OPINION: When church is the real thing

Hands down my favorite question to ask people in casual conversation is: Why do you go to church? I often wonder what compels people -- what compels me -- to offer so much of my life to the work of the institutional church. It is, after all, an institution that occasionally has a few problems.

Hands down my favorite question to ask people in casual conversation is: Why do you go to church? I often wonder what compels people -- what compels me -- to offer so much of my life to the work of the institutional church. It is, after all, an institution that occasionally has a few problems.

Amy Butler
I hear story after story from Calvary’s older members about how, when they first moved to town years and years ago, one of the first things on their to-do list was finding a church. And the way you found your church back then was that you went to the Baptist church closest to where you lived. And you were there that very first Sunday you were in town (and every Sunday following, barring life-threatening illness or natural disaster).

That’s not the usual story I hear these days, though. In Washington, church attendance is no longer culturally expected like it was 50 years ago. In other words, you can sit at home in your pajamas and read The New York Times on Sunday mornings and still be a good, kind, lovely person. I have met many people who do and who are, in fact. And without the cultural expectation of church attendance, there has to be some compelling reason for people who work hard at their jobs all week to spend their Sundays at church.

Many experts on the subject offer answers, but I’ve found that those answers are often less spiritual and more commercial. It’s the music, some argue. Others insist that a coffee bar and stadium seating will pack the house. Dynamic programs for children are always sure to attract harried parents looking for a break. And don’t forget the preaching -- all you have to do is find a pastor who can preach a sermon that thrills, inspires, and entertains every single Sunday!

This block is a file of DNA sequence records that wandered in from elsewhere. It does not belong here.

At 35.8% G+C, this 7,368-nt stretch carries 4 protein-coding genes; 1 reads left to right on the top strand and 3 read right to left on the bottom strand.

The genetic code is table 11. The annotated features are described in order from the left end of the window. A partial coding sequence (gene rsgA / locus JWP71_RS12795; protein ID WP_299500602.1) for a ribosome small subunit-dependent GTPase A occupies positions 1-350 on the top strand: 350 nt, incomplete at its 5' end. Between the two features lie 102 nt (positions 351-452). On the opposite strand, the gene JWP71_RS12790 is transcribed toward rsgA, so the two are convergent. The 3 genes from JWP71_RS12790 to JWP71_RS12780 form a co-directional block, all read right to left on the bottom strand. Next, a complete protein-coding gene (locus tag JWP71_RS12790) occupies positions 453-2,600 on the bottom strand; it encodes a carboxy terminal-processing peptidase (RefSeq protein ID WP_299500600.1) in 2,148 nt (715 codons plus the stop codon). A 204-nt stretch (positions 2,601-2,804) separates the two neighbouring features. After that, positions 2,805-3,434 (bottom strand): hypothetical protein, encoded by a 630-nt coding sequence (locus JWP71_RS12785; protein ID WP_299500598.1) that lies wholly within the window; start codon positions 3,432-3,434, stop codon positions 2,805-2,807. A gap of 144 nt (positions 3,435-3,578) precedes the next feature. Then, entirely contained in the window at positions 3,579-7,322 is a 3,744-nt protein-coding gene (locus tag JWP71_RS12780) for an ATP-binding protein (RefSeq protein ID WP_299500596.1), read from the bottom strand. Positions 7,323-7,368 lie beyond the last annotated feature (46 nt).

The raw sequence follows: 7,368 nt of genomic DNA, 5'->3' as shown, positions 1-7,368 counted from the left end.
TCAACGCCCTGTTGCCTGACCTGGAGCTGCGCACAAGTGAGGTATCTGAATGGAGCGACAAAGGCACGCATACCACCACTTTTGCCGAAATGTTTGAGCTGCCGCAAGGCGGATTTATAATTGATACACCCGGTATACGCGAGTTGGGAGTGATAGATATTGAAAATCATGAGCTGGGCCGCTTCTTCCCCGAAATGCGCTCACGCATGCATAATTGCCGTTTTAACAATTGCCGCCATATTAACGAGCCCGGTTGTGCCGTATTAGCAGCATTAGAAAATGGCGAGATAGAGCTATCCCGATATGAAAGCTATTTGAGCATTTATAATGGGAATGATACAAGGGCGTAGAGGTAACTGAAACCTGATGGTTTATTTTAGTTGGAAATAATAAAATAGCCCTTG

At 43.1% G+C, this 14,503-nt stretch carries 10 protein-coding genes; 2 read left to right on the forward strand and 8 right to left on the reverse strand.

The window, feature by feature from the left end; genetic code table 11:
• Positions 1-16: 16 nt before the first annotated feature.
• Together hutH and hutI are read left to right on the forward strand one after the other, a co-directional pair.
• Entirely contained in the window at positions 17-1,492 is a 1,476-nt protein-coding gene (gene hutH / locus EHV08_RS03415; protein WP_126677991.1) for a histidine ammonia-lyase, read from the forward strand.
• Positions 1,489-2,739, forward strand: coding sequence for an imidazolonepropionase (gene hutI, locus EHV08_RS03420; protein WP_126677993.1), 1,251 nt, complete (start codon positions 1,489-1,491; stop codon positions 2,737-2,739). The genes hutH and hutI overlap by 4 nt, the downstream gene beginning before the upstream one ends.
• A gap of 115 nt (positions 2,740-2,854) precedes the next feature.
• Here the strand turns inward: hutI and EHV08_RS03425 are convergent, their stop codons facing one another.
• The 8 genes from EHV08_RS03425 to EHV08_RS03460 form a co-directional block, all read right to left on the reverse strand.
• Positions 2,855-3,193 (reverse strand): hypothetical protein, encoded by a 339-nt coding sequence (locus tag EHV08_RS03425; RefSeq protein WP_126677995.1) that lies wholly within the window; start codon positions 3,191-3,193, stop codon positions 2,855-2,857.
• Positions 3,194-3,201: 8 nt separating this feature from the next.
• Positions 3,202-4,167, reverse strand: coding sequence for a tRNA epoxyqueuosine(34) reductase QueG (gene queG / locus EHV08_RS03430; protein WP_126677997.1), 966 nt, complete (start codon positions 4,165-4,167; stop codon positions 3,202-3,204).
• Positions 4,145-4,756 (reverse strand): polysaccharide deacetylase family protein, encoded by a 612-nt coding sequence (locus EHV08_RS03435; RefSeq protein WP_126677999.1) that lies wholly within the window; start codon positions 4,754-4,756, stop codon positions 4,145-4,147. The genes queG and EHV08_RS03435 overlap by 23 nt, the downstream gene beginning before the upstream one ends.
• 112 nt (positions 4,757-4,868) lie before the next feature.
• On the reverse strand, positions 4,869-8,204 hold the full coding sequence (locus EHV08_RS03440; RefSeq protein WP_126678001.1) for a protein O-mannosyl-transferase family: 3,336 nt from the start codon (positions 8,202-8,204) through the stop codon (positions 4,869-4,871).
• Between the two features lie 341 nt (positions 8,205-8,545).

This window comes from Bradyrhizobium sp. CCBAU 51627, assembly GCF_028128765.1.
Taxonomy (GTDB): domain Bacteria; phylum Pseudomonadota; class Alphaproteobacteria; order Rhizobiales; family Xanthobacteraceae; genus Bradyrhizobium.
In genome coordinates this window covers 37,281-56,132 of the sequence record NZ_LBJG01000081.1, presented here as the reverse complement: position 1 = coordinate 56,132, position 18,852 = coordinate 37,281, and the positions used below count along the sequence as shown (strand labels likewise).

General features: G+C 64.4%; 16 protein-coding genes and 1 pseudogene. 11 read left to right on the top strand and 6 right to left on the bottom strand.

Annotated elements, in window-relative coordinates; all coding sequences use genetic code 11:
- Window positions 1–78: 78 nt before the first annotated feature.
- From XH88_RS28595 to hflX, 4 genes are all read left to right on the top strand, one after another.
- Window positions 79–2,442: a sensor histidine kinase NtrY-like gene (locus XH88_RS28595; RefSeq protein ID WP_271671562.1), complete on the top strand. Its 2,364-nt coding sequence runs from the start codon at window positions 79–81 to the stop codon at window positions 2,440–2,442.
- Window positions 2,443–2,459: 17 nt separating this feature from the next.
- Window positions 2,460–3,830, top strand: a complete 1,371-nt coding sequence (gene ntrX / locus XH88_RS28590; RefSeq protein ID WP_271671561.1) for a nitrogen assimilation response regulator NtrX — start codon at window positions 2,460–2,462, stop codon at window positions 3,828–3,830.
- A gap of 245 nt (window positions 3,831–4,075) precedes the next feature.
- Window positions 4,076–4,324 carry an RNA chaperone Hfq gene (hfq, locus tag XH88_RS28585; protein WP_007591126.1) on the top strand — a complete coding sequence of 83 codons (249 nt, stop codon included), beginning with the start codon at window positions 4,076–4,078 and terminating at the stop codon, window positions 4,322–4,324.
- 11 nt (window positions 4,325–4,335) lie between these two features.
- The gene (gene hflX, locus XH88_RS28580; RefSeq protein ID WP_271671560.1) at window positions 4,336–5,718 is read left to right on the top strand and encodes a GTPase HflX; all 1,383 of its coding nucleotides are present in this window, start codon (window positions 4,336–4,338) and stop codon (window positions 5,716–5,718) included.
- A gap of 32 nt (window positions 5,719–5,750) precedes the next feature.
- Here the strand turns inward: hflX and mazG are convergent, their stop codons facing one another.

I find all of these reasons to be rather fleeting, however -- temporary band-aid fixes to what are really deeper questions: What touches people’s hearts and moves their souls? How do people encounter God in deep and meaningful ways? Answer these and I suspect you’ll know why people seek out faith communities in which to invest their lives.

I thought about all these questions a few weeks ago when I was on a family vacation in Paris. We visited Sainte-Chappelle, a beautiful church built in the 1200s and filled with the most amazing stained-glass windows I have ever seen in person. Standing in the middle of what was once the sanctuary and looking up as the light streamed through the windows was almost enough to take my breath away.

I wandered around looking until I got to the front, where an entire section of the windows was completely blocked off with scaffolding and tarps. On an easel on the floor right in front of the scaffolding was a large poster-sized color photograph of what the under-repair windows looked like.

Then I noticed a tourist standing right in front of the poster, taking a picture … of the poster.

He was taking a picture of a picture so he could go home and show his friends something he didn’t see.

Later, the memory of watching that tourist acquire a souvenir so removed from the actual windows themselves made me think of why I go to church. See, there’s lots of superficial, individual life to be lived out there. Sure you can be a good person and not attend church, but my life in my community of faith makes me more real. It forces me to engage with other people, some of whom I might not take the time to engage with otherwise. It invites me to ask questions, even if they are hard questions with no answers. It asks me to care more about giving and investing than I do about my own comfort and preferences. It means I am not on the outside taking a picture of a picture of what it might mean to follow Jesus as my life and the lives of those around me are transformed by God’s grace.

How do you package and market something like that? I don’t think we can really explain it using the language of our consumer culture. Instead, the truly compelling nature of individual lives following Jesus in community may just be that they give us a glimpse of God’s loved-filled intentions for our world, an experience that is real and tangible. With the gift of faith community I will always be able to say: I saw that. We saw it and we lived it together -- the real, live adventure of following Jesus.

We saw the real thing up close, and sometimes it’s so beautiful it can almost take your breath away.

Amy Butler is senior pastor of Calvary Baptist Church in Washington. This column is distributed by Associated Baptist Press.